But out campaigning in Bath today, Mrs May said: ‘I think debates where the politicians are squabbling among themselves doesn’t do anything for the process of electioneering.
FALKLANDS VETERANS VOICE ‘HORROR’ AT IDEA OF PM CORBYN
Falklands veterans have voiced ‘horror’ at the prospect of Jeremy Corbyn becoming PM after he said reclaiming the islands from Argentina by force was wrong.
Major-General Julian Thompson, who led British forces to victory in 1982, raised fears that the Labour leader could do ‘some deal’ with Buenos Aires over the territory.
Simon Weston, the Welsh Guardsman who suffered terrible burns when his ship was bombed by Argentine jets, branded Mr Corbyn’s stance ‘crassly stupid’.
In a TV election programme earlier this week, the veteran left-winger accused Margaret Thatcher of making a ‘great deal’ of Argentina’s invasion.
Pressed on his previous description of the war as a ‘Tory plot’ and ‘flag-waving nonsense’, Mr Corbyn made clear he believed it should have been resolved through the UN – even though that was regarded as diplomatically impossible.
‘What I wanted was a stopping of that war.’
Asked whether he thought the UK should not have protected the Falklands, the Labour leader said: ‘I don’t think they should have gone in there but I also think there should have been an opportunity to stop that war happening.’
‘I think it’s about getting out and about, meeting voters and hearing directly from voters.’
She insisted she had been taking on Mr Corbyn ‘week in week out’ at PMQs.
‘Public scrutiny is for an election campaign. That’s why taking questions from members of the public who are going to be voting on 8 June is so important,’ the PM said.
‘That’s what I enjoy doing during the campaigns. And I think that’s really important. That is why I’ve been doing that up and down the country.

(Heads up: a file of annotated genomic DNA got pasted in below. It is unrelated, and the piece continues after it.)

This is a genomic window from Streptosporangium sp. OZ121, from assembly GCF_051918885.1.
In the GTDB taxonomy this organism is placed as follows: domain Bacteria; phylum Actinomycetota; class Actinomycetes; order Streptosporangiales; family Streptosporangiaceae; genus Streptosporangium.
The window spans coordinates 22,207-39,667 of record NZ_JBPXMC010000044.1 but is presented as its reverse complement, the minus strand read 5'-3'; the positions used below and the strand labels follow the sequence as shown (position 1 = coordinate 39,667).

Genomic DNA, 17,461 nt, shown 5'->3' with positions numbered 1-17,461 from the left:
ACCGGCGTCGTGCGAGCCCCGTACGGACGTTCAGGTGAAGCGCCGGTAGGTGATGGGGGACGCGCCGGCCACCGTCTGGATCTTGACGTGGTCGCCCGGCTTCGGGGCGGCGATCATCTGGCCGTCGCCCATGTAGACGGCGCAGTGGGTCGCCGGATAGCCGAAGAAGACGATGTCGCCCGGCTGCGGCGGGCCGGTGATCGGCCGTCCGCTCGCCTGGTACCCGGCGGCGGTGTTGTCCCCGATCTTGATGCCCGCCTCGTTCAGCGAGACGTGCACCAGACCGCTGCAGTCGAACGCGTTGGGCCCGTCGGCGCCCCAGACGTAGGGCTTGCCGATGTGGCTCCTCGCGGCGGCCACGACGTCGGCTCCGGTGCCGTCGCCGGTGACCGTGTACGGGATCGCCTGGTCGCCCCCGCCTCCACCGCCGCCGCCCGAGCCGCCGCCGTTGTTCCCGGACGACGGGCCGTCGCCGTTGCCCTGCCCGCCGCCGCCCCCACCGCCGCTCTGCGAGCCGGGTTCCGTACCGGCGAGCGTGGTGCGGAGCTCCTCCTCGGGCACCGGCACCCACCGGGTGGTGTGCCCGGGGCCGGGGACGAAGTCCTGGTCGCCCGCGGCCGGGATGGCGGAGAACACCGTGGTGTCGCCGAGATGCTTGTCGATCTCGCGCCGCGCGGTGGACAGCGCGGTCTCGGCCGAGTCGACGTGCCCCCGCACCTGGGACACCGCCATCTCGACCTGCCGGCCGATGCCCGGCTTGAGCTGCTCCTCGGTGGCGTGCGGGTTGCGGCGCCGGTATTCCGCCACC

In an interview with ITV this afternoon, Mr Corbyn was repeatedly challenged on how he would respond if there was a hung parliament.
Initially he insisted Labour was ‘fighting to win this election’.
But asked for a third time Mr Corbyn said: ‘Well, you’d better ask me that on June 9.’
Mr Corbyn has cancelled planned appearances at stump events in Swindon and Stroud tonight, and a rally in Bristol.
The events will go ahead with shadow education secretary Angela Rayner and shadow health secretary Jon Ashworth filling in, a Labour source said.
The PM and Mr Corbyn both boycotted the first televised leaders election debate of the campaign, held on ITV earlier this month.
The show was widely mocked and branded a borefest by viewers, who pointed out that no one taking part stood a chance of leading a government after June 8.
It was most notable for Ukip leader Paul Nuttall repeatedly calling Plaid leader Leanne Wood ‘Natalie’.
Conservative Party Chairman Patrick McLoughlin said: ‘Jeremy Corbyn has made clear that he will do a deal in order to get the keys to Downing Street.
‘Corbyn propped up by the Lib Dems and the SNP in a coalition of chaos would be a disaster for Britain and would mean a bad Brexit deal, higher taxes, more borrowing and weaker defences.
‘If you don’t think Jeremy Corbyn is fit to be Prime Minister, if you don’t think he’s up to negotiating Brexit, if you oppose a second referendum – vote for Theresa May and her Conservative team.’
Just five leaders went head to head in the ITV televised debate earlier this month. The show was mocked and branded a borefest by viewers who were quick to point out that none of the leaders involved in it stood any chance of leading a government after June 8